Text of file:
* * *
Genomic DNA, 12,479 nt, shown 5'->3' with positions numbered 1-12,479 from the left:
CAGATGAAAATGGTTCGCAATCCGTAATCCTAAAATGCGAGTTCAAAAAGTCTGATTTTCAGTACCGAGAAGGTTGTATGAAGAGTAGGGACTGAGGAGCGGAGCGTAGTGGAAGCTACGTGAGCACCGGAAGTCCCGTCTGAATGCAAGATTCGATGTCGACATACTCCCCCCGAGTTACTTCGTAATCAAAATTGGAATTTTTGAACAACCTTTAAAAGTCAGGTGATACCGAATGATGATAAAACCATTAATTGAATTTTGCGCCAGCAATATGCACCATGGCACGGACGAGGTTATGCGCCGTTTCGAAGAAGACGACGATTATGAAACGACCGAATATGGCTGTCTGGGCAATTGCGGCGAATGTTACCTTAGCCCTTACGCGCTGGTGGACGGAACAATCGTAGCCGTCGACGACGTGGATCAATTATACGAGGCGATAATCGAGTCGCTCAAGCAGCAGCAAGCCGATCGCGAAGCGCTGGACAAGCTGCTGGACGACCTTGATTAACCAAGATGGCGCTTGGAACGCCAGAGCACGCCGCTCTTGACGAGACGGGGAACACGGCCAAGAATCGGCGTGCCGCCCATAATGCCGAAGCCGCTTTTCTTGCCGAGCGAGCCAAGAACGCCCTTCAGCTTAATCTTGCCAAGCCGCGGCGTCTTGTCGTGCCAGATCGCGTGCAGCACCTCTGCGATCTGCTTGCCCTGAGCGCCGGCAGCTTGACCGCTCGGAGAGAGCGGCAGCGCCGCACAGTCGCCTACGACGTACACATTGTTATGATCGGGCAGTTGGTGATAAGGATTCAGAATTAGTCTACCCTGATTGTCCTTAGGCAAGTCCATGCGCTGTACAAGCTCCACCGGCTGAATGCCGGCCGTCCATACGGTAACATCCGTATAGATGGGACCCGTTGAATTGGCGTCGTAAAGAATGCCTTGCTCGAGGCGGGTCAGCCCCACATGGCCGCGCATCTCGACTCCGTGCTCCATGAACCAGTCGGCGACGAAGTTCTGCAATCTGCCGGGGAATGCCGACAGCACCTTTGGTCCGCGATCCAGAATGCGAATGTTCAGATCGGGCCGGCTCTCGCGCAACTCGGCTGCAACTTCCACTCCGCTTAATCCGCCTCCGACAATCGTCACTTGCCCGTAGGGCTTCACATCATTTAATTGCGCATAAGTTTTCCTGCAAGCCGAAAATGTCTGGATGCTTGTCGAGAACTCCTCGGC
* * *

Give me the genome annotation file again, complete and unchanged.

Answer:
Genomic DNA, 12,479 nt, shown 5'->3' with positions numbered 1-12,479 from the left:
CAGATGAAAATGGTTCGCAATCCGTAATCCTAAAATGCGAGTTCAAAAAGTCTGATTTTCAGTACCGAGAAGGTTGTATGAAGAGTAGGGACTGAGGAGCGGAGCGTAGTGGAAGCTACGTGAGCACCGGAAGTCCCGTCTGAATGCAAGATTCGATGTCGACATACTCCCCCCGAGTTACTTCGTAATCAAAATTGGAATTTTTGAACAACCTTTAAAAGTCAGGTGATACCGAATGATGATAAAACCATTAATTGAATTTTGCGCCAGCAATATGCACCATGGCACGGACGAGGTTATGCGCCGTTTCGAAGAAGACGACGATTATGAAACGACCGAATATGGCTGTCTGGGCAATTGCGGCGAATGTTACCTTAGCCCTTACGCGCTGGTGGACGGAACAATCGTAGCCGTCGACGACGTGGATCAATTATACGAGGCGATAATCGAGTCGCTCAAGCAGCAGCAAGCCGATCGCGAAGCGCTGGACAAGCTGCTGGACGACCTTGATTAACCAAGATGGCGCTTGGAACGCCAGAGCACGCCGCTCTTGACGAGACGGGGAACACGGCCAAGAATCGGCGTGCCGCCCATAATGCCGAAGCCGCTTTTCTTGCCGAGCGAGCCAAGAACGCCCTTCAGCTTAATCTTGCCAAGCCGCGGCGTCTTGTCGTGCCAGATCGCGTGCAGCACCTCTGCGATCTGCTTGCCCTGAGCGCCGGCAGCTTGACCGCTCGGAGAGAGCGGCAGCGCCGCACAGTCGCCTACGACGTACACATTGTTATGATCGGGCAGTTGGTGATAAGGATTCAGAATTAGTCTACCCTGATTGTCCTTAGGCAAGTCCATGCGCTGTACAAGCTCCACCGGCTGAATGCCGGCCGTCCATACGGTAACATCCGTATAGATGGGACCCGTTGAATTGGCGTCGTAAAGAATGCCTTGCTCGAGGCGGGTCAGCCCCACATGGCCGCGCATCTCGACTCCGTGCTCCATGAACCAGTCGGCGACGAAGTTCTGCAATCTGCCGGGGAATGCCGACAGCACCTTTGGTCCGCGATCCAGAATGCGAATGTTCAGATCGGGCCGGCTCTCGCGCAACTCGGCTGCAACTTCCACTCCGCTTAATCCGCCTCCGACAATCGTCACTTGCCCGTAGGGCTTCACATCATTTAATTGCGCATAAGTTTTCCTGCAAGCCGAAAATGTCTGGATGCTTGTCGAGAACTCCTCGGC